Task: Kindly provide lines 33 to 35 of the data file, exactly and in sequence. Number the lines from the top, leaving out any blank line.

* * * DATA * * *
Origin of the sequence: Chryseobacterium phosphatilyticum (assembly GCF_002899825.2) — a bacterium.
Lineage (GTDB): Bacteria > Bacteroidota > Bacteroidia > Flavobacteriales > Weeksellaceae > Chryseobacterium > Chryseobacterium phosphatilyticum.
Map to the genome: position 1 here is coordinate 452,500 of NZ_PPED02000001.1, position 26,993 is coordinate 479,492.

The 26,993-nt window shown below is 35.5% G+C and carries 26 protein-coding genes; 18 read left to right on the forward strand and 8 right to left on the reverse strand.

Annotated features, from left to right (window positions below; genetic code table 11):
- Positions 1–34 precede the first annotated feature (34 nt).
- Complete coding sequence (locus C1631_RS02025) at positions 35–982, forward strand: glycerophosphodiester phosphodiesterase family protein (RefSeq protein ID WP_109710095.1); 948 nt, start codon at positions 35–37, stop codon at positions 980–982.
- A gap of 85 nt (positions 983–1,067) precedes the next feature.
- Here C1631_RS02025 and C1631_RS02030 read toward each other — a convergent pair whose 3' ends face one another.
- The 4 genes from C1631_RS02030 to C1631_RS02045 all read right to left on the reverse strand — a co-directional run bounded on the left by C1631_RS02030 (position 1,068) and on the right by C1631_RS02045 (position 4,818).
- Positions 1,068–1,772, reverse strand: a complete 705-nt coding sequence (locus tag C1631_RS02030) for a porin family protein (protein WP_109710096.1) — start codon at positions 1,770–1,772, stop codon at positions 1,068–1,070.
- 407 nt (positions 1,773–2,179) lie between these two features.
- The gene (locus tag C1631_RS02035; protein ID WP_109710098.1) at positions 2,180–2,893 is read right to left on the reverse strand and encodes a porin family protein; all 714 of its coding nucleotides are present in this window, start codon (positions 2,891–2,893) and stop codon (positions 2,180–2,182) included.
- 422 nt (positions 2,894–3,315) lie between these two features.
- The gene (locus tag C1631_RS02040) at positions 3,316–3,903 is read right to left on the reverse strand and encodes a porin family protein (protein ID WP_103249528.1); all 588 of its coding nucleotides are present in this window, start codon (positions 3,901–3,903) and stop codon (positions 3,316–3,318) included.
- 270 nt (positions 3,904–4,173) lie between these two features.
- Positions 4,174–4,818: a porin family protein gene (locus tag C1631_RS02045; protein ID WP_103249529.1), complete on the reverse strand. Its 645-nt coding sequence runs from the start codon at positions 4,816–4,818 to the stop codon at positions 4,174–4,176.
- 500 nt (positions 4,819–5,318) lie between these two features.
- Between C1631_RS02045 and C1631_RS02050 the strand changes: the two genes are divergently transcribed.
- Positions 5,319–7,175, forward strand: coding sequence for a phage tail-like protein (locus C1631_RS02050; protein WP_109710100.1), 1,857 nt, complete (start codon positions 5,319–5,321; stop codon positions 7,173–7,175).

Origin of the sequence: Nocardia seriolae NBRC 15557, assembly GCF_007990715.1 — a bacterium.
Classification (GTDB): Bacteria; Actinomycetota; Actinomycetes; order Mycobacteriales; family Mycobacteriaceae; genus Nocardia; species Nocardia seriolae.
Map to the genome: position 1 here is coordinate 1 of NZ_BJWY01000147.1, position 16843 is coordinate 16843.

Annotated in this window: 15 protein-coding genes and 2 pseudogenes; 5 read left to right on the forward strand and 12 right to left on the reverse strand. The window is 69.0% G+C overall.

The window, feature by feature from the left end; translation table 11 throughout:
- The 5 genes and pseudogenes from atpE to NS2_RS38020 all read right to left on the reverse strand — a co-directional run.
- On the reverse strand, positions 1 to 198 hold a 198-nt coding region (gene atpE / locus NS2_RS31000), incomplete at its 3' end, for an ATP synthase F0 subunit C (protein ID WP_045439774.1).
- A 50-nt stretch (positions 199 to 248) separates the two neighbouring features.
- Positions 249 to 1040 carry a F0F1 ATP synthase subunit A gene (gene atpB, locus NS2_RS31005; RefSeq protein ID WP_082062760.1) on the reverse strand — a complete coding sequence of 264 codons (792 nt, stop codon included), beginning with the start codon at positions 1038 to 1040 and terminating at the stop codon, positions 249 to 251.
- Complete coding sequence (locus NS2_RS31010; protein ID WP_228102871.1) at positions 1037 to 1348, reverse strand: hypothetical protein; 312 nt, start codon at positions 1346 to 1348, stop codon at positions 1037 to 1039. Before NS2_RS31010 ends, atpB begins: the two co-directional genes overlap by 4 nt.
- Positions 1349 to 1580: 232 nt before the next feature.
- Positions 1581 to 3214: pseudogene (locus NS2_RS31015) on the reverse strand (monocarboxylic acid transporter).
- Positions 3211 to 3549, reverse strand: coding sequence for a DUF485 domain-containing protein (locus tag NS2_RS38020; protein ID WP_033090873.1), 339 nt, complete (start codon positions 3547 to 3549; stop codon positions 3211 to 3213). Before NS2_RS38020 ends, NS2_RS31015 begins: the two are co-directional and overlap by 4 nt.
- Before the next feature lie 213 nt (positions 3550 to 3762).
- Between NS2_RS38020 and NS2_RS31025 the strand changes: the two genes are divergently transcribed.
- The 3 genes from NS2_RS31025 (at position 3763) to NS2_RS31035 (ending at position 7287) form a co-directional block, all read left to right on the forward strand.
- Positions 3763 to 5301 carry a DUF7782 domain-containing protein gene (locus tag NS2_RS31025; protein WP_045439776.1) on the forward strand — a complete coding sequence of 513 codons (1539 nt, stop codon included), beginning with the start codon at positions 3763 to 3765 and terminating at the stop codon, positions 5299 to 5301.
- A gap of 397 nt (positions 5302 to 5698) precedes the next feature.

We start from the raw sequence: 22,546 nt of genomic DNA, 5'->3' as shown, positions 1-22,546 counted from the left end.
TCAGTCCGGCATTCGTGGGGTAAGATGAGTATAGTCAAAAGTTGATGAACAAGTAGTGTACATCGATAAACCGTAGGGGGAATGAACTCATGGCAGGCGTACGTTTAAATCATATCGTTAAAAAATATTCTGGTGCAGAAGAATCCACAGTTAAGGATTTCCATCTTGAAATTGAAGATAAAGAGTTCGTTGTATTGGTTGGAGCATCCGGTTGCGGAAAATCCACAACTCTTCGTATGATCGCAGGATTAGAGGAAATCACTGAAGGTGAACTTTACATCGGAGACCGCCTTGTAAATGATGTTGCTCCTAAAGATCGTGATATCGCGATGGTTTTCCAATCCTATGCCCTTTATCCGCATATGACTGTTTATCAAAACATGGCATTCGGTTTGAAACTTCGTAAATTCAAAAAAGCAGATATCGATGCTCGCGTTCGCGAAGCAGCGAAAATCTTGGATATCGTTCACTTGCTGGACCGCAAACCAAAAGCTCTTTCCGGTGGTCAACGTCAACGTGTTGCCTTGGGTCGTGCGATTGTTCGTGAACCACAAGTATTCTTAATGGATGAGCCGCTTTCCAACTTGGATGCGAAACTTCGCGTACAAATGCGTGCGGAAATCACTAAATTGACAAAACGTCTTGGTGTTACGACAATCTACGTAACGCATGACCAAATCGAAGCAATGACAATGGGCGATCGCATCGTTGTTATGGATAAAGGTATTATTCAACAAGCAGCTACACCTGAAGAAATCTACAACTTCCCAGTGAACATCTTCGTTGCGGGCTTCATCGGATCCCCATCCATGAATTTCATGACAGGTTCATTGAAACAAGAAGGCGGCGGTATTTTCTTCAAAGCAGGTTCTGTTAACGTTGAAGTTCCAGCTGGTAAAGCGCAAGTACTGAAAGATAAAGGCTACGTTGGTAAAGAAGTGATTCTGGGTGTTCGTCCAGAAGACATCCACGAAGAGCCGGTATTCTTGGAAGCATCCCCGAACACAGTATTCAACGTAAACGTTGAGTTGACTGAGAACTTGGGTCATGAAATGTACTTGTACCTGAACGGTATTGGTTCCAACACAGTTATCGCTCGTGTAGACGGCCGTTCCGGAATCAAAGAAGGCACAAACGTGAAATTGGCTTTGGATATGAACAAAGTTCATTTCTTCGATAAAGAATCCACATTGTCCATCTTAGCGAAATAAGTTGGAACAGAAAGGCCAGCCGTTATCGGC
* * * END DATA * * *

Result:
- Positions 3211 to 3549, reverse strand: coding sequence for a DUF485 domain-containing protein (locus tag NS2_RS38020; protein ID WP_033090873.1), 339 nt, complete (start codon positions 3547 to 3549; stop codon positions 3211 to 3213). Before NS2_RS38020 ends, NS2_RS31015 begins: the two are co-directional and overlap by 4 nt.
- Before the next feature lie 213 nt (positions 3550 to 3762).
- Between NS2_RS38020 and NS2_RS31025 the strand changes: the two genes are divergently transcribed.